The four "senior" companies that looked at Pebble walked away because they couldn't come up with a workable mine plan. So, I've come full circle to where I started in 2002. Northern Dynasty shares started around fifty cents and they've peaked twice, once over $15 and once over $20. Executives and directors and other insiders made tons of money and they got to play with $800 million from Anglo. So, guys, let's kill this thing and call it a day. Time to dump it. You've had a nice pump.

    Bruce Switzer is a mining consultant and has served as an advisor to groups opposed to the Pebble mine. "



    Read more here: http://www.adn.com/2014/05/22/348203...#storylink=cpy

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    Quote Originally Posted by Amigo Will View Post
    Canada fixing to have four mines dumping into the Stikeen river here
    Sometimes, I am embarrassed to be Canadian. We are all practical people, we all know we need mining, BUT, enviromental concerns have to come first. Canadian mining companies have some of the worst track records re. environmental issues in third world countries.
    Never wrestle with a pig.
    you both get dirty;
    the Pig likes it.

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    Quote Originally Posted by Yukoner View Post
    Sometimes, I am embarrassed to be Canadian. We are all practical people, we all know we need mining, BUT, enviromental concerns have to come first. Canadian mining companies have some of the worst track records re. environmental issues in third world countries.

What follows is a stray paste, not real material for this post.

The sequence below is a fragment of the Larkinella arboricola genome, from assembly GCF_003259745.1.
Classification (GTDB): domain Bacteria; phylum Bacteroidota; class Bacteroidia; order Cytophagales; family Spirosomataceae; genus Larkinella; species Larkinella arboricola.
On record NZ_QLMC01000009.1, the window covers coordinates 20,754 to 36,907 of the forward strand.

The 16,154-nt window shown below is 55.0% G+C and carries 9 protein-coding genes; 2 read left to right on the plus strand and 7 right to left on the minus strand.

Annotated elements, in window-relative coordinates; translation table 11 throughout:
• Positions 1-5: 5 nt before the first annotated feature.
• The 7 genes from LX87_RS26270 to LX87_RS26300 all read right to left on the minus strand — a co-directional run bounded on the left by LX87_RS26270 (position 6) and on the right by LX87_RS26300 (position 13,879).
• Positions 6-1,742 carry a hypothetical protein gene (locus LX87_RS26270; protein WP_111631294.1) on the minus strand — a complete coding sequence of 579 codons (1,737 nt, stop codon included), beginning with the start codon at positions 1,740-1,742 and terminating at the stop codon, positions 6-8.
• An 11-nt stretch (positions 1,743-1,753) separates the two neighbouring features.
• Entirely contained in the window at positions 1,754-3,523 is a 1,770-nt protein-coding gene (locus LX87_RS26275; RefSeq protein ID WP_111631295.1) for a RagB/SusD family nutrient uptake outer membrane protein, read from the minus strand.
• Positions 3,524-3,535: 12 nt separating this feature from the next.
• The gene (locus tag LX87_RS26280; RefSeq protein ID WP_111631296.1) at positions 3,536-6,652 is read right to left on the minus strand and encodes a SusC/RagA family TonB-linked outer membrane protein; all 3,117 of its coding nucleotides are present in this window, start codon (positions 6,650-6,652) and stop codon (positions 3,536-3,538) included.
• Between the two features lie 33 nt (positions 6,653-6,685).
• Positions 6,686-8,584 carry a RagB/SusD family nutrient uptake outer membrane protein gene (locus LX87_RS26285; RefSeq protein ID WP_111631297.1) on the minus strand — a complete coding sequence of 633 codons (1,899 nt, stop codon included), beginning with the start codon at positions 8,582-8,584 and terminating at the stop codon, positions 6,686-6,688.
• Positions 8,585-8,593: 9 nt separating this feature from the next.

So, I minored in Canadian Studies while getting my undergrad in History at UAA, and, as part of several courses for that, I had to read High. Latitudes by Farley Mowat, and Rogue Diamonds by Ellen Bielawski, and was amazed at how the Canadian government doesn't see a conflict of interest in the way they are supposed to have a fiduciary obligation to First Nations, AND foster resource extraction on native lands in the far north. At least in the states, those two operations are in different agencies.

    To play devil's advocate for a moment, though, having grown up in Florida, under the influence of Eco-nazis, I was always very anti oil company, and anti corporation in general. It wasn't until I came to Alaska and saw things first hand that that started to change for me. I think it is pretty self destructive to take either side of that issue. Like everything else in America, no one wants to have anything to do with compromise. Developers want a free hand to do what they want to maximize profits, and environmentalists want to keep the entire nation like a state park, the same as it was a thousand years ago, and have no development. Resource extraction is something that SHOULD be able to be done successfully, safely, and profitably with adequate regulation and oversight. I think oversight, or lack thereof, is what is allowing events like BP Horizon to happen, and that feeds the enviro mentality.

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    Member dkwarthog's Avatar
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    mehhh, you lost me at Farley Mowat. What a tool.

    I appreciate Switzer's candor if that is what it is. He seems to be laying it out there in terms that even a layman can understand. The article calls him a "mining consultant". I'm curious what mining companies he has worked for (besides Cominco).

    I've seen the "pump and dump" happen on one project I worked on. It was impressively devious.